A hack-and-slash dungeon crawler set in a steampunk-era European setting, sign me up.
Typically speaking, if you begin the description of a game and include the word steampunk, I’m gonna play it. Follow that up with additional descriptors like dungeon crawler, RPG, demon hunting and a badass hero and you might as well take my wallet right now. Victor Vran is all of these things and more. Between an interesting story with some great voice acting, mixed in with some fun enemy-shredding combat and basically the hardest battle becomes me trying to turn convince myself to stop playing when it's time to go to bed.
The city of Zagoravia is on the brink of collapse. Demons have driven the few remaining survivors into a final stand at the castle keep. It’s been a year since Katrina, the Queen of Zagoravia, summoned members of the Hunters Guild for help, but those who heeded the call have not been heard from again. Among the missing is Adrian, a close friend of the protagonist you’ll play as: Victor Vran. Having received a mysterious message via a raven from Adrian, Victor heads into Zagoravia in search of his friend. Over about 10 or so hours, a wonderfully voice-acted and engaging, if not a little cliched, story will take place. The two voices you’ll hear the most, Victor and a mysterious stranger, are perfectly cast and a joy to listen to.
Gameplay is done in arena-type areas throughout the city, ranging from the Royal Gardens to skeleton-infested crypts. With no shortage of enemies to shoot, bash, or maim, the goal of each level is made clear and its placement shown on the map. Sometimes it’s just a matter of getting from point A to B alive, other times you’ll need to take down a big bad before moving on. Victor Vran differs from other action hack-and-slash dungeon crawlers in that it doesn’t require that you choose a style of play upfront. The choice of whether to pound a demon into oblivion with a large hammer, or to fry it from afar with a lightning gun can be done on the fly. The style of play you choose is dictated by the weapon that is equipped, and in many cases changing up the way you battle is encouraged based on enemy placement.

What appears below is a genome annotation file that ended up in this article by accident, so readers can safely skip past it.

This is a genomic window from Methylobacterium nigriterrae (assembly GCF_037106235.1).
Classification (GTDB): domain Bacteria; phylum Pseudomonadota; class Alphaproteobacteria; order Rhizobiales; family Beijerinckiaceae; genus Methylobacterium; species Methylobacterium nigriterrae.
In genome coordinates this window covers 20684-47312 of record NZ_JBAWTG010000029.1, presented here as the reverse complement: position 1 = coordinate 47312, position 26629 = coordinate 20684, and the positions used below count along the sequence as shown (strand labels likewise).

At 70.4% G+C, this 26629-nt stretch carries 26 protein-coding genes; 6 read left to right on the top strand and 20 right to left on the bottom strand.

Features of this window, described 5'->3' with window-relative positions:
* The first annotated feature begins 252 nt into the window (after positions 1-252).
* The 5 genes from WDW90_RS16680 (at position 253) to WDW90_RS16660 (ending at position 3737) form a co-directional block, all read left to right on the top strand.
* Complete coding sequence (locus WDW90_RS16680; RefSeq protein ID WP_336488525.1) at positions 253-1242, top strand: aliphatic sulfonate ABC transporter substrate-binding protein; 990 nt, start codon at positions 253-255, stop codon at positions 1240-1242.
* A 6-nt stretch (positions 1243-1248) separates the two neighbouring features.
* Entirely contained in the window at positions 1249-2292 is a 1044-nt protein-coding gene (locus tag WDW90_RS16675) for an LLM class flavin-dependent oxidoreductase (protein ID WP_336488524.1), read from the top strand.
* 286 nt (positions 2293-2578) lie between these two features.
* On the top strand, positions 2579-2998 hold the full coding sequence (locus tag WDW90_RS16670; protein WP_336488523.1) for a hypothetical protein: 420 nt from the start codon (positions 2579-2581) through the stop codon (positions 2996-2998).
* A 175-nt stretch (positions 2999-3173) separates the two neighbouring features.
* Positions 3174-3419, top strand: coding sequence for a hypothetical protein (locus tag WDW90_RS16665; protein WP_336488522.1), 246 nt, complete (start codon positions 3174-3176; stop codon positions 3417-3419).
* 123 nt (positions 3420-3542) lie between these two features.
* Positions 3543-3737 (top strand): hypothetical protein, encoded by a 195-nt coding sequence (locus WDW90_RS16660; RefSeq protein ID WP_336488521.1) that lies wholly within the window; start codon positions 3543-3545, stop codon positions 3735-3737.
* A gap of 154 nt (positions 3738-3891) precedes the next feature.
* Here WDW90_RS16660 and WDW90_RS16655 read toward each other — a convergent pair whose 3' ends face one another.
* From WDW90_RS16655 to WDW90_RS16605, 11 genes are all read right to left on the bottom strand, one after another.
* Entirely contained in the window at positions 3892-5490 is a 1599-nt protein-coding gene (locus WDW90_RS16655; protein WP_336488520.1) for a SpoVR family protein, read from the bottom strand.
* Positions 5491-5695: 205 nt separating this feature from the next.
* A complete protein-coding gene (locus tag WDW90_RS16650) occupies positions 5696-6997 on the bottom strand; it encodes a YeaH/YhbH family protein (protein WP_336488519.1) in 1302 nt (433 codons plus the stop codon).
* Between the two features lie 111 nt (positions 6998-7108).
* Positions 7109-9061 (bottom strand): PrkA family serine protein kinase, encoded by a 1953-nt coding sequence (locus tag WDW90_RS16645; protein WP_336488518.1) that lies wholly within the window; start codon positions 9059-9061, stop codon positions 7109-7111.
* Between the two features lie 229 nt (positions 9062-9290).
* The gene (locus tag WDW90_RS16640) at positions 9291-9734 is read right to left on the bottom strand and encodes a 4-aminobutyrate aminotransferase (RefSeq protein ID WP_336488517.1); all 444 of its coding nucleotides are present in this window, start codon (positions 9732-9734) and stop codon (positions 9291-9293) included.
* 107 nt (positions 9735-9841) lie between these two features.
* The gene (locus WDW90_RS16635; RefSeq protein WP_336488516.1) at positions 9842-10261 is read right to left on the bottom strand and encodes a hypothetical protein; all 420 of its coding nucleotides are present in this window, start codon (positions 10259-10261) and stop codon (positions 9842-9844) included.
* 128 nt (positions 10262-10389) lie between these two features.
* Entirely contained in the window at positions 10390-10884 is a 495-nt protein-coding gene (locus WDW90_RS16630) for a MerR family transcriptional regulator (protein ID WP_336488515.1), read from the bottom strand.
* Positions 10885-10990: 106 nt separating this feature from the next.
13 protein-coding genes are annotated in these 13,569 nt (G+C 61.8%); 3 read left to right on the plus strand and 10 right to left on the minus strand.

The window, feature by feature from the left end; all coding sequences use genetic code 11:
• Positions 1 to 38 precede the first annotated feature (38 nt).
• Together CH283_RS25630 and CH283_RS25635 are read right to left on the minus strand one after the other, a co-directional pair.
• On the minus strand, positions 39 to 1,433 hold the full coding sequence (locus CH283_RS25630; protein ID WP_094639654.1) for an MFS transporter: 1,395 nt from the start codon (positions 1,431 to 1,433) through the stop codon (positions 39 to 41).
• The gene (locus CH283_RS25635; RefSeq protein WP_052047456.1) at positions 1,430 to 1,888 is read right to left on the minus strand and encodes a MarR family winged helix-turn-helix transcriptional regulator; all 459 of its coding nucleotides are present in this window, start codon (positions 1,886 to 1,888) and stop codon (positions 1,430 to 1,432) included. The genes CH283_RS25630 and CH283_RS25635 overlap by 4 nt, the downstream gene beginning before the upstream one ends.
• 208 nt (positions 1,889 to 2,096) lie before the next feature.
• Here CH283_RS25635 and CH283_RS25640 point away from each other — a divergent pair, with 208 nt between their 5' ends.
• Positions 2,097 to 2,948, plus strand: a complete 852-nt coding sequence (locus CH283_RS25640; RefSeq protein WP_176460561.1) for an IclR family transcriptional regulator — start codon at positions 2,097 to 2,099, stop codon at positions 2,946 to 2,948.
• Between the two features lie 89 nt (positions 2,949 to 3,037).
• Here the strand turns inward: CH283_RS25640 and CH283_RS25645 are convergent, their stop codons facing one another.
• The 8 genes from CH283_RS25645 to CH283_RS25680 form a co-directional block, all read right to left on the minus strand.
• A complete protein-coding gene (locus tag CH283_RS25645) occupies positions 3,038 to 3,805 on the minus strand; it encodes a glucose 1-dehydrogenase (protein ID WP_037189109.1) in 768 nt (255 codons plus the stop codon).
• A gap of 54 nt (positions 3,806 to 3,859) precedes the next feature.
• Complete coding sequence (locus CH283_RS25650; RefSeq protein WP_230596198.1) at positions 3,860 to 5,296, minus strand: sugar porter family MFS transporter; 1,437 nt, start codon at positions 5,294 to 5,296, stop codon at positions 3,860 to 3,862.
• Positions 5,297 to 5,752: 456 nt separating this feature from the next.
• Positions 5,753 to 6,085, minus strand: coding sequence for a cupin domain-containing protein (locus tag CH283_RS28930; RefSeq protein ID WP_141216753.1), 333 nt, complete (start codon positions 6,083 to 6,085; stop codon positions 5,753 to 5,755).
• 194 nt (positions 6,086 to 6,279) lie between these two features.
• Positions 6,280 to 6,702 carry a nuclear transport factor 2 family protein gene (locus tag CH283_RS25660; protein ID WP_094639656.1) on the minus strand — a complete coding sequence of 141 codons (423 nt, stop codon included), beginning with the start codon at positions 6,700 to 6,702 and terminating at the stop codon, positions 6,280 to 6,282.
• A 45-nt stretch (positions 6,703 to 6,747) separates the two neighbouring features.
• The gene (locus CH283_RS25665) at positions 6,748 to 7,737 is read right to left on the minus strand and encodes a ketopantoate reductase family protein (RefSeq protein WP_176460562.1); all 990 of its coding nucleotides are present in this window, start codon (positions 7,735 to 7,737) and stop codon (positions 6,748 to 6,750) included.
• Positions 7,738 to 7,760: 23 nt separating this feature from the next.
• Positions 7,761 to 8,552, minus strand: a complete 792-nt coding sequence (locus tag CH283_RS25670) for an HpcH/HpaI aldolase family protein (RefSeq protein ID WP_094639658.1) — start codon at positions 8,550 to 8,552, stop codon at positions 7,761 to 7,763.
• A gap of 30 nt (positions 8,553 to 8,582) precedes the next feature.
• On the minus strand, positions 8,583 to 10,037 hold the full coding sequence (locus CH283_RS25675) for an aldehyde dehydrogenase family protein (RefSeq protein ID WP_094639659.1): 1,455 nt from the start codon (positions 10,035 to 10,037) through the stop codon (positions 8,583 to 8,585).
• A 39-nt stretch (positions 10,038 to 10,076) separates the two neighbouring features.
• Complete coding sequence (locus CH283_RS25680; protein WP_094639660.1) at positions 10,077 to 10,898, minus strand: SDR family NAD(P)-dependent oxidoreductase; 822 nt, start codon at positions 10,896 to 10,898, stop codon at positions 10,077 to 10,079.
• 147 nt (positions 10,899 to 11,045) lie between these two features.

After hitting a certain level, Victor earns the ability to equip two weapons and this will allow you to smoothly flow between a ranged sniper and melee fighter with a simple click of a button. The breadth of freedom is really quite refreshing, to be able to adjust on the fly based on the environment or the enemy allows for a smooth flow of destruction. If that wasn’t enough, Victor is able to fill an overdrive meter to pull of some incredible demon powers. These can range from damage buffs, to temporary armor, or to my personal favorite, a room-clearing solar blast from Victor’s hand.
Having access to devastating weapons that charge up even more powerful demon attacks would be a waste if the enemy placement hasn’t been optimized. Luckily for carnage-loving folks like myself, ample opportunity is given to shred through dozens of enemies at a time. One battle in particular comes to mind. My task of killing a demon spider led me to its den, and it’s here that I really got to let loose, killing what felt like a couple hundred spiders by the end of the battle. It would have been nice if the camera was a little closer to the battleground so that I could better see the destruction I brought upon the hive, but I still got to enjoy smearing spider guts around the room. By the end of the game, I had amassed so much equipment and gained so many demon powers that I felt like an invincible god raining down unstoppable judgment on the wicked, and it was a good feeling.
Though the 10-hour campaign may seem short, a mixture of challenges and additional content can keep you engaged for hours to come. Each arena has a unique set of challenges to complete. They can range from defeating a number of mini-bosses, finding hidden chests, or completing the level after activating a hex which will impede your ability in a number of different ways. A second mode in which you play as a member from the band Motörhead is included in the Switch Overkill Edition. It’s as wonderfully ridiculous as it sounds, giving you more ways to tear through enemies, including attacking demons with your guitar.
The release date for Victor Vran seems perfectly timed with the announcement of Diablo coming to Switch. Blizzard fans have a terrific opportunity to get accustomed to the style of play on the Switch and will have a fun title to play heading into the fall. For the rest of us, Victor Vran is a terrific option to dip your toes into the genre. The wide range of combat options and the openness that is maintained throughout makes it accessible to a wider range of audience. If you enjoy overpowering dozens of enemies with wanton acts of destruction, you’ll have a hell of a good time with Victor Vran.